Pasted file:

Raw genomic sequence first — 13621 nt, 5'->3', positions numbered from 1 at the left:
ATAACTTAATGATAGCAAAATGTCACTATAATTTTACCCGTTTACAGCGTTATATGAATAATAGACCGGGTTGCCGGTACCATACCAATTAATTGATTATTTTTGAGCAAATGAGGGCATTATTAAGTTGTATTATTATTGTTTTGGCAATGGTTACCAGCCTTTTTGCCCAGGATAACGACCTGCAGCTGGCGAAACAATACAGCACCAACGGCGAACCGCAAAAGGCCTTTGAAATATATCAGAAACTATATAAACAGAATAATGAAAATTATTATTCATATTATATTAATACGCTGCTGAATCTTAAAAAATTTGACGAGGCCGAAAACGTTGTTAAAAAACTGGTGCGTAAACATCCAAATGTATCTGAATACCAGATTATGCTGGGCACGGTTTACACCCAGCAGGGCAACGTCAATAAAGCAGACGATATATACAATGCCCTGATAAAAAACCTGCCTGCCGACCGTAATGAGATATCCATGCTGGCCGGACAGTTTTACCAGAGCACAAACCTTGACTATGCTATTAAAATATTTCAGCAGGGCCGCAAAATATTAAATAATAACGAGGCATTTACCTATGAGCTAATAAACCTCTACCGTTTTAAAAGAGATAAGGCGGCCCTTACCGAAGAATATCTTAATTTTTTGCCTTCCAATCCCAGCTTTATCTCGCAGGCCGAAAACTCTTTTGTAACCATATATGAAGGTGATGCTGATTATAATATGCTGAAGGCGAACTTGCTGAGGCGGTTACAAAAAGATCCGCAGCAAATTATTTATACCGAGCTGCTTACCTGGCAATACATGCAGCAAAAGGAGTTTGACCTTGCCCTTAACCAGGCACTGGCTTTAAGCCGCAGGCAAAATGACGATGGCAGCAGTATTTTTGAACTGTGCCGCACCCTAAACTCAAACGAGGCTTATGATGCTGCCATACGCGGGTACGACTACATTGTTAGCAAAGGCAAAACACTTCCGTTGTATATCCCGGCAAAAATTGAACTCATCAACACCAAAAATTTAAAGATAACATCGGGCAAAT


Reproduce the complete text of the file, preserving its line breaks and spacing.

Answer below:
Raw genomic sequence first — 13621 nt, 5'->3', positions numbered from 1 at the left:
ATAACTTAATGATAGCAAAATGTCACTATAATTTTACCCGTTTACAGCGTTATATGAATAATAGACCGGGTTGCCGGTACCATACCAATTAATTGATTATTTTTGAGCAAATGAGGGCATTATTAAGTTGTATTATTATTGTTTTGGCAATGGTTACCAGCCTTTTTGCCCAGGATAACGACCTGCAGCTGGCGAAACAATACAGCACCAACGGCGAACCGCAAAAGGCCTTTGAAATATATCAGAAACTATATAAACAGAATAATGAAAATTATTATTCATATTATATTAATACGCTGCTGAATCTTAAAAAATTTGACGAGGCCGAAAACGTTGTTAAAAAACTGGTGCGTAAACATCCAAATGTATCTGAATACCAGATTATGCTGGGCACGGTTTACACCCAGCAGGGCAACGTCAATAAAGCAGACGATATATACAATGCCCTGATAAAAAACCTGCCTGCCGACCGTAATGAGATATCCATGCTGGCCGGACAGTTTTACCAGAGCACAAACCTTGACTATGCTATTAAAATATTTCAGCAGGGCCGCAAAATATTAAATAATAACGAGGCATTTACCTATGAGCTAATAAACCTCTACCGTTTTAAAAGAGATAAGGCGGCCCTTACCGAAGAATATCTTAATTTTTTGCCTTCCAATCCCAGCTTTATCTCGCAGGCCGAAAACTCTTTTGTAACCATATATGAAGGTGATGCTGATTATAATATGCTGAAGGCGAACTTGCTGAGGCGGTTACAAAAAGATCCGCAGCAAATTATTTATACCGAGCTGCTTACCTGGCAATACATGCAGCAAAAGGAGTTTGACCTTGCCCTTAACCAGGCACTGGCTTTAAGCCGCAGGCAAAATGACGATGGCAGCAGTATTTTTGAACTGTGCCGCACCCTAAACTCAAACGAGGCTTATGATGCTGCCATACGCGGGTACGACTACATTGTTAGCAAAGGCAAAACACTTCCGTTGTATATCCCGGCAAAAATTGAACTCATCAACACCAAAAATTTAAAGATAACATCGGGCAAAT